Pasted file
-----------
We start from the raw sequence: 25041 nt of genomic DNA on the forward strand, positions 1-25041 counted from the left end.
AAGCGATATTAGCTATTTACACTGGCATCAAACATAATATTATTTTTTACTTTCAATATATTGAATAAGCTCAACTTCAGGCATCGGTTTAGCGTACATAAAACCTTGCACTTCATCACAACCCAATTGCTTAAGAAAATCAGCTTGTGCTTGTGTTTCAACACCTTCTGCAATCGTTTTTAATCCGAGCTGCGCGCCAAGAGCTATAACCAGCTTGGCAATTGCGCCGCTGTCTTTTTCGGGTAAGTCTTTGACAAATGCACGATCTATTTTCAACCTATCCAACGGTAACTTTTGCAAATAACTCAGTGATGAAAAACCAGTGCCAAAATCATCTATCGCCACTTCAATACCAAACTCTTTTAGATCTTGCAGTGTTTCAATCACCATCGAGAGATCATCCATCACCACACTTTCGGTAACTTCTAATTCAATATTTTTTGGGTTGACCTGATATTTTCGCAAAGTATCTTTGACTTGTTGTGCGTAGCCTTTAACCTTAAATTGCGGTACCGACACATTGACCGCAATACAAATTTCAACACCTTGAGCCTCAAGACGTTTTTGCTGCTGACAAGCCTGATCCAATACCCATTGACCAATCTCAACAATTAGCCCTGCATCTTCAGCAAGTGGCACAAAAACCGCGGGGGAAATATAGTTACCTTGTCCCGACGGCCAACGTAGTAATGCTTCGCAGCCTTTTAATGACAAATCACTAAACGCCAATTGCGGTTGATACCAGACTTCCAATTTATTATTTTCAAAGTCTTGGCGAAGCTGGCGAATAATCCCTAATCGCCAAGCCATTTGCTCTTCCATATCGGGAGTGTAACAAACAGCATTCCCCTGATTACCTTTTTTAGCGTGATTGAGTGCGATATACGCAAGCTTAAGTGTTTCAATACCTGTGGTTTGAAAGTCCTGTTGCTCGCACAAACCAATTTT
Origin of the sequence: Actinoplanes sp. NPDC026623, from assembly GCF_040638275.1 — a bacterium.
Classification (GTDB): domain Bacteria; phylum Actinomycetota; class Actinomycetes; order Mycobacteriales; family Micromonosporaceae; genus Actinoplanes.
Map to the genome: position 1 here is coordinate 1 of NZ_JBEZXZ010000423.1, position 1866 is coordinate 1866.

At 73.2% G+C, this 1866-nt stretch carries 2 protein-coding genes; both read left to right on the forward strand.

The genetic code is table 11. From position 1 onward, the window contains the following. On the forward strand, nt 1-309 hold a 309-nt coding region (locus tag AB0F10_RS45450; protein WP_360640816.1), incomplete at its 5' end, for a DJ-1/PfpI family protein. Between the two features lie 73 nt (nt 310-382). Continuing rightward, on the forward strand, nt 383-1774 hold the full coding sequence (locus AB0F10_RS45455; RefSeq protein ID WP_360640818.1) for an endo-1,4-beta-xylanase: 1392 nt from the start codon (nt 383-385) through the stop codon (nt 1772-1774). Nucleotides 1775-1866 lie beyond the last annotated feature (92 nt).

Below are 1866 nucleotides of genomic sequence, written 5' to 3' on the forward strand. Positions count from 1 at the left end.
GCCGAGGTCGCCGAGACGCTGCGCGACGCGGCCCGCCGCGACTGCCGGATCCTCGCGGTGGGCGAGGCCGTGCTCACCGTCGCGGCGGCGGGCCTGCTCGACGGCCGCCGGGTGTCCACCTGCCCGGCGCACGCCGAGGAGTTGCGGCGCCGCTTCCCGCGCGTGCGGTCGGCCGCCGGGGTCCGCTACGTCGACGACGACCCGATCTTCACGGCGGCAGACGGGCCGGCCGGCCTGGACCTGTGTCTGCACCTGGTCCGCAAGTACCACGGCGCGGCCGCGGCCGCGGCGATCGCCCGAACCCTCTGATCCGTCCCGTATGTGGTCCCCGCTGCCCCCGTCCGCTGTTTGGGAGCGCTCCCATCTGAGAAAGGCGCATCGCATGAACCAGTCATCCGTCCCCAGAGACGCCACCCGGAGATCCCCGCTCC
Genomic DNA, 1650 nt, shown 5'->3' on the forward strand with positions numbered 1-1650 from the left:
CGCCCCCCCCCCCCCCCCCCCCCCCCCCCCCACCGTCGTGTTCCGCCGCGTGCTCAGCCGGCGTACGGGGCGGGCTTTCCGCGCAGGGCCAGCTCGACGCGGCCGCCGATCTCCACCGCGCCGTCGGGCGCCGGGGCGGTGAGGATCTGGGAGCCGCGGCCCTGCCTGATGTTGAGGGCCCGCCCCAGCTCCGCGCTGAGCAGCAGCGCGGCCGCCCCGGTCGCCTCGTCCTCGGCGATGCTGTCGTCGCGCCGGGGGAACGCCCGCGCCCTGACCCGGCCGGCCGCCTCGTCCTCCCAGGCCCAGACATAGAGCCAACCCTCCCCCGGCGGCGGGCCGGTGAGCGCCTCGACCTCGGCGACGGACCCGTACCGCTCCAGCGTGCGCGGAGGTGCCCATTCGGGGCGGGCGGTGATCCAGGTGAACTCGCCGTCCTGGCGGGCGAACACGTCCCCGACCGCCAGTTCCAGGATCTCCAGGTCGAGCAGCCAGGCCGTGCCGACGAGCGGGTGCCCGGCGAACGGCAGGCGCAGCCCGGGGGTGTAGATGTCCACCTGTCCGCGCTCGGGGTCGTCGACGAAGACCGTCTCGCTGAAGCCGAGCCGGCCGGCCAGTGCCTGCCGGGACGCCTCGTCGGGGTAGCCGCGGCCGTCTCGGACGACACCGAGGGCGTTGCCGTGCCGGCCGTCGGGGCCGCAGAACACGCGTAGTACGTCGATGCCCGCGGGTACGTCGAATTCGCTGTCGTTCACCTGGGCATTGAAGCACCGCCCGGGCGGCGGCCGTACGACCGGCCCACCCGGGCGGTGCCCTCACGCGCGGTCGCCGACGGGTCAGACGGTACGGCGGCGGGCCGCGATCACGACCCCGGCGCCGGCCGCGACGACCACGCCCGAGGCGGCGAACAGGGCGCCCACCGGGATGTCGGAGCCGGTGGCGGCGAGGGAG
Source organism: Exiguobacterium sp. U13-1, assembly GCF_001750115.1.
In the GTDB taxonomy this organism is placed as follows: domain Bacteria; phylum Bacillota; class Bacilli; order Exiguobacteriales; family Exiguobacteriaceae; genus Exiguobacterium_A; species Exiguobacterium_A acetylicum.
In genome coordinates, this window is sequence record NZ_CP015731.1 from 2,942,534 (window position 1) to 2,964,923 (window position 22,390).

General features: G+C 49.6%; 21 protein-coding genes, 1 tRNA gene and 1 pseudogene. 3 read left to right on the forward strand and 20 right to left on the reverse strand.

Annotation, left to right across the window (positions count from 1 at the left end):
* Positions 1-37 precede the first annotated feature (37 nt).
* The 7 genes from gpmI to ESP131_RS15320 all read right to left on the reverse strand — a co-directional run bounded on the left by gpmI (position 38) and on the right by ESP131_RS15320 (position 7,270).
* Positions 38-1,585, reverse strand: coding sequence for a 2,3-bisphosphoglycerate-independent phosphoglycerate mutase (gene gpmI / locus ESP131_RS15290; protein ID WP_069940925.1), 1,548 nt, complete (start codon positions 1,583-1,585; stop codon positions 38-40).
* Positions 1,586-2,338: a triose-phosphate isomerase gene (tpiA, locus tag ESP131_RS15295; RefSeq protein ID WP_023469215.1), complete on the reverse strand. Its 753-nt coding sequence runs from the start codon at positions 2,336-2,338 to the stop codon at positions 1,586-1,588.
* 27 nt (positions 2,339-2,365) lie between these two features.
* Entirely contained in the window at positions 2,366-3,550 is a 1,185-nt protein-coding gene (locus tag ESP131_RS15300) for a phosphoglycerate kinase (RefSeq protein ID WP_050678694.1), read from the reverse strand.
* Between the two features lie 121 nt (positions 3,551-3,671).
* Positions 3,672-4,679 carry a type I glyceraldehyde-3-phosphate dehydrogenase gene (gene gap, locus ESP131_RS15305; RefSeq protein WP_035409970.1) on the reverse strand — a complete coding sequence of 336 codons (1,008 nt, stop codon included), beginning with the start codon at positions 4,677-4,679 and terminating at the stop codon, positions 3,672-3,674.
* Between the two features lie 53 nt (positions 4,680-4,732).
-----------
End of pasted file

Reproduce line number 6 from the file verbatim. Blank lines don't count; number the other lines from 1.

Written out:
At 73.2% G+C, this 1866-nt stretch carries 2 protein-coding genes; both read left to right on the forward strand.